This morning I pottered across town to Creative Camp Belfast. An un-conference, held in the Blick Shared Studios on the Malone Road. A conference in that a load of people pile round to the one location, sit and listen to talks, ask questions, muse over tea and mini-muffins, and catch up with old and new friends. An un-conference in the sense that the speakers are the attendees, everyone has the opportunity to pitch in with what they know and volunteer a session, and the agenda isn’t finalised until everyone has arrived.
I only managed to stay for the morning sessions, but we’d a real range of thought-provoking topics.
David Braziel took an honest look at Employing Creativity and how to encourage creativity at work and still get stuff done. A lot of us resonated with the traits of creative people – I particularly picked up on the messy desk, the fetish for stationery and being picky about layout! I also liked the idea that
Creativity = Randomness + Editing
He analogised that evolution was a strong example of creativity, with genetics providing the randomness and natural selection the editing. In business, the editing will often come from the involvement and review by other people – whether the wider team or clients.
Getting Things Done had been a much requested opportunity for Davy Mac to explain the basics of David Allen’s GTD approach that reverse engineers advanced common sense into a system/methodology. Like a lot of people, I’d prefer if work was less about trying to be a world class fire-fighter, and more about having the peace of mind that the right things were being done at the right time without getting into a complete pickle.
So there was talk about projects, physical actions, contexts, treeware vs electronic tools, and the reality that falling off the wagon isn’t the end of the world! But not addressing the chaos of paper and to do lists is not an option.
We briefly drifted into the Wonderland world of plastic bottles that would disappear when empty and thrown out (designed to disintegrate and decay into something life-giving rather then toxic), water purification and dresses that dissolve in water. Check out the exhibition (Q&A and workshops) that’s passing through the Ormeau Baths Gallery between 8 October and 8 November for more details.
In the final session of the morning, Jamie Neely from Front took a look at Pitch Visuals & Winning Work the Right Way. While intended to be a look at how the website pitching process works, it resonated with my experience of large-scale tendering (ITT/RFI) exercises in work over the last couple of years. Jamie is not alone in noticing that some firms have “a talent of making things look shiny” that helps win work but distracts a client’s attention from bids that are probably technically better less slickly presented.
“A shiny thing is a distraction to the relationship.”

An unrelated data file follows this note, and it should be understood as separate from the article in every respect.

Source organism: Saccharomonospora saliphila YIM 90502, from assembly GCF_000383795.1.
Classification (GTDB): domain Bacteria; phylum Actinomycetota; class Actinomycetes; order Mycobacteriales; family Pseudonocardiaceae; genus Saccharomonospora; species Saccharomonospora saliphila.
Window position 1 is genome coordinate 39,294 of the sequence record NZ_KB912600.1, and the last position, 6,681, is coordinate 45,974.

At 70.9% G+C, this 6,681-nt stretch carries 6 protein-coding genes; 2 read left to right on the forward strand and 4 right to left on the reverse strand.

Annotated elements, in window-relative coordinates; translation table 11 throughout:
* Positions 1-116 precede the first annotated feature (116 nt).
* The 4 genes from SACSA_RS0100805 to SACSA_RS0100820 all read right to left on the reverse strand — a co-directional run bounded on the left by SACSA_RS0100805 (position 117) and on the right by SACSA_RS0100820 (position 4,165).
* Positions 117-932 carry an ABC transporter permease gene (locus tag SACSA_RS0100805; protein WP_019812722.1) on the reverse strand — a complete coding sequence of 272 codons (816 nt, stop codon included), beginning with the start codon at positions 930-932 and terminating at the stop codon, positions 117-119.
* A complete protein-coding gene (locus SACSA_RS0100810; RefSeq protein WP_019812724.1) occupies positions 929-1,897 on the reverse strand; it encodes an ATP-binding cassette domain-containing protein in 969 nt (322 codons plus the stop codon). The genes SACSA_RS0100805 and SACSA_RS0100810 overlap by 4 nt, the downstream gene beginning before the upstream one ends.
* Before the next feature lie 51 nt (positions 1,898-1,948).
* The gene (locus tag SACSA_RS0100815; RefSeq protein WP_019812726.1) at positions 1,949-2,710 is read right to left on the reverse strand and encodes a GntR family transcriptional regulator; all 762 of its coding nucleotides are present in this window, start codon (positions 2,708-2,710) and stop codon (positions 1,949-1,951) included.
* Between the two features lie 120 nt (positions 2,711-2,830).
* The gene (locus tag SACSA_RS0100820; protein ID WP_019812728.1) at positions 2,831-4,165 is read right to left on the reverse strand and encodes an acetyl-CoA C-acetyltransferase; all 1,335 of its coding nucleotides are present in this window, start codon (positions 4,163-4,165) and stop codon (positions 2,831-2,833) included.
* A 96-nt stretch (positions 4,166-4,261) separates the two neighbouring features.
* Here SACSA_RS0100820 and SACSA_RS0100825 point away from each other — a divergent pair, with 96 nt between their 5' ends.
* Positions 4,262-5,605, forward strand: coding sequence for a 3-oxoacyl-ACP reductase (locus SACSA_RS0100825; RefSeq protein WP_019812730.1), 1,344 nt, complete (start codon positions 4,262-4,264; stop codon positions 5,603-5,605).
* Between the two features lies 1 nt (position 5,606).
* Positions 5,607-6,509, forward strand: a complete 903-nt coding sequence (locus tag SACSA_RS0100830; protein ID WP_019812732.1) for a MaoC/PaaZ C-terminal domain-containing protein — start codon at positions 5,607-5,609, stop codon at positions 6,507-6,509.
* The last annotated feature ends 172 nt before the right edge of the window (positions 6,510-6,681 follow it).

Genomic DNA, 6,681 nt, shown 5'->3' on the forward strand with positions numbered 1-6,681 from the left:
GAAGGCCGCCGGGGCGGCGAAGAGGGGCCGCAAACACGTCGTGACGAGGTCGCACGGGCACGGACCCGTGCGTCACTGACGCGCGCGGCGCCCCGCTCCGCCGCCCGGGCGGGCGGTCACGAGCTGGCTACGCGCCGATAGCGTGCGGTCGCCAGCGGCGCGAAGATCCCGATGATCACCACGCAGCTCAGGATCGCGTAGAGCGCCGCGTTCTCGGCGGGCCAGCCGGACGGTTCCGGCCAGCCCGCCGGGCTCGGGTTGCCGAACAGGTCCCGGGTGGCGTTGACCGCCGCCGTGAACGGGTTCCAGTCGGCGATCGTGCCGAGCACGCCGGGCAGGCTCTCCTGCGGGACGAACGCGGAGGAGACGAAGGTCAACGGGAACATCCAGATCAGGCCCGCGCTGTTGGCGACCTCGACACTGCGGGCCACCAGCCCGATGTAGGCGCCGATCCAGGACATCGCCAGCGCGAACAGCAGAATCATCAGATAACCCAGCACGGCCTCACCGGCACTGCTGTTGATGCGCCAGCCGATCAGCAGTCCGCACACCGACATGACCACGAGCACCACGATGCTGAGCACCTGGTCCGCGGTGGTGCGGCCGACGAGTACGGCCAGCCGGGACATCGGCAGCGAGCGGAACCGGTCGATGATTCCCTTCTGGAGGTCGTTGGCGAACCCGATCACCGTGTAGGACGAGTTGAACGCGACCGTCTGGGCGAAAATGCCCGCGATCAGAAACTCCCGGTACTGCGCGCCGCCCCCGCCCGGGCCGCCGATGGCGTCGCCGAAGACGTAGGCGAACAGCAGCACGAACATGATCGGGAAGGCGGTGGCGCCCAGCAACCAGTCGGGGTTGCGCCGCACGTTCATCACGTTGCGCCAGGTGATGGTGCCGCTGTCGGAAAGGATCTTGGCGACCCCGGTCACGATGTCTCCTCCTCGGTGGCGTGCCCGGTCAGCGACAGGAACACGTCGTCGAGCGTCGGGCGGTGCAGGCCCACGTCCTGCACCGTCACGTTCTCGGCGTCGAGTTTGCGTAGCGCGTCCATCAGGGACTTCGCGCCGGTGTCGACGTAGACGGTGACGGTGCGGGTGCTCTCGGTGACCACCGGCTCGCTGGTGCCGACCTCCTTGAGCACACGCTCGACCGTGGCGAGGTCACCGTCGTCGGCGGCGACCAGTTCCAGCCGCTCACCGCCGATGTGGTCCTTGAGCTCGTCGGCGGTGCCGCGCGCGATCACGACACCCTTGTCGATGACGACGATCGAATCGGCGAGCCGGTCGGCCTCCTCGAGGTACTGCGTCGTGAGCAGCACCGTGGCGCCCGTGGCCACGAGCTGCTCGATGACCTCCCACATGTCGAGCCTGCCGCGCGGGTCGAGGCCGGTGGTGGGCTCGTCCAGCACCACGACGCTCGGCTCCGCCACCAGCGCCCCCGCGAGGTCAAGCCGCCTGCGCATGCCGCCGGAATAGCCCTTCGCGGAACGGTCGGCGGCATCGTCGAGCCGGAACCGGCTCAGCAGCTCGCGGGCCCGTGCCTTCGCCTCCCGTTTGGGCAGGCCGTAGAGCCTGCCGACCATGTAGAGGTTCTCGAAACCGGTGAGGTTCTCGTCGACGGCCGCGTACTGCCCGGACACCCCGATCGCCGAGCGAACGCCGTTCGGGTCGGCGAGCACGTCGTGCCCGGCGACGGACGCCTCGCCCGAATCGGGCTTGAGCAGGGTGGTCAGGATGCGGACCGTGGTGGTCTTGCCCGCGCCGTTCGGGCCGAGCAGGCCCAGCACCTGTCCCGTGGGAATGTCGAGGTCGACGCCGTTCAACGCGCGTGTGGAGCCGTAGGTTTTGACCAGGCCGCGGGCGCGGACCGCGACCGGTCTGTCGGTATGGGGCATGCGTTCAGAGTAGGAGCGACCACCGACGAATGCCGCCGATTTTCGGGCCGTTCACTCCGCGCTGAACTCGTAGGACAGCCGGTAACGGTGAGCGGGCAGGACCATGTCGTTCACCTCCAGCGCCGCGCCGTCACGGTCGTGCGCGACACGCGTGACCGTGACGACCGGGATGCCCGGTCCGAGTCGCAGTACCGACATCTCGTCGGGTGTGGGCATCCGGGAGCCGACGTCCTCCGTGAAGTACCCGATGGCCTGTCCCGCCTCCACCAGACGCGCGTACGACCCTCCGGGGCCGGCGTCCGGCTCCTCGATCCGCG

Other advice that crossed over well into the less-webby side of the IT world included his thought on the danger of early visualisation:
“Don’t show them [the client] something they won’t get out of their minds for the next three months.”
After all, if it’s a third client, a third agency and a third end users, only one third was present when the unpaid-for design visuals (or prototypes/mock-ups) were created. Better to win work by explaining the process you’ll be following to the client, educating them about what you’ll be doing and what they’ll get to show them how you’ll understand their problem, rather than rushing in with ideas.
Lots of food for thought, and probably the best morning’s professional development in the last five or six years.
Lovely to meet Sharon and chat about life, home schooling, wooden trains and blogging. If you haven’t already, cast your eye across to The Voyage. And good to catch up with Davy Sims who
may be did podcast ing proceedings, Dave from Amuze/DigMo, Damien, Phil and others.
A big, big thank you to Andy, Mairin and the other un-conference un-organisers who did such a good job in rounding up a venue, sponsors, projectors, food and coffee!
My one big mistake of the day was pouring a hot cup of sustenance from the flask marked tea ... but on swallowing turned out to be coffee. I suppose the real mistake was not setting it down. But instead I drank it. First cup in about eight years. Yuchh. Sickly. Sore head. Feel ill.
Update: reflections on Creative Camp Belfast from attendees ...
- Flickr - tagged with creativecamp + belfast
- Sharon @ The Voyage
- Davy Sims @ Digital Circle podcast
- Matt Johnston @ Cimonta
- Stuart Gibson @ Above the Internet
- Stuart Bailie @ his BBC blog
- LeeLowe @ Web Creative and Flickr
- Phil @ Iced Coffee Words
- Marty @ No More Art Notepad
- Dave @ DigMo
- Rich Dale @ Rich9
- Alexia Golez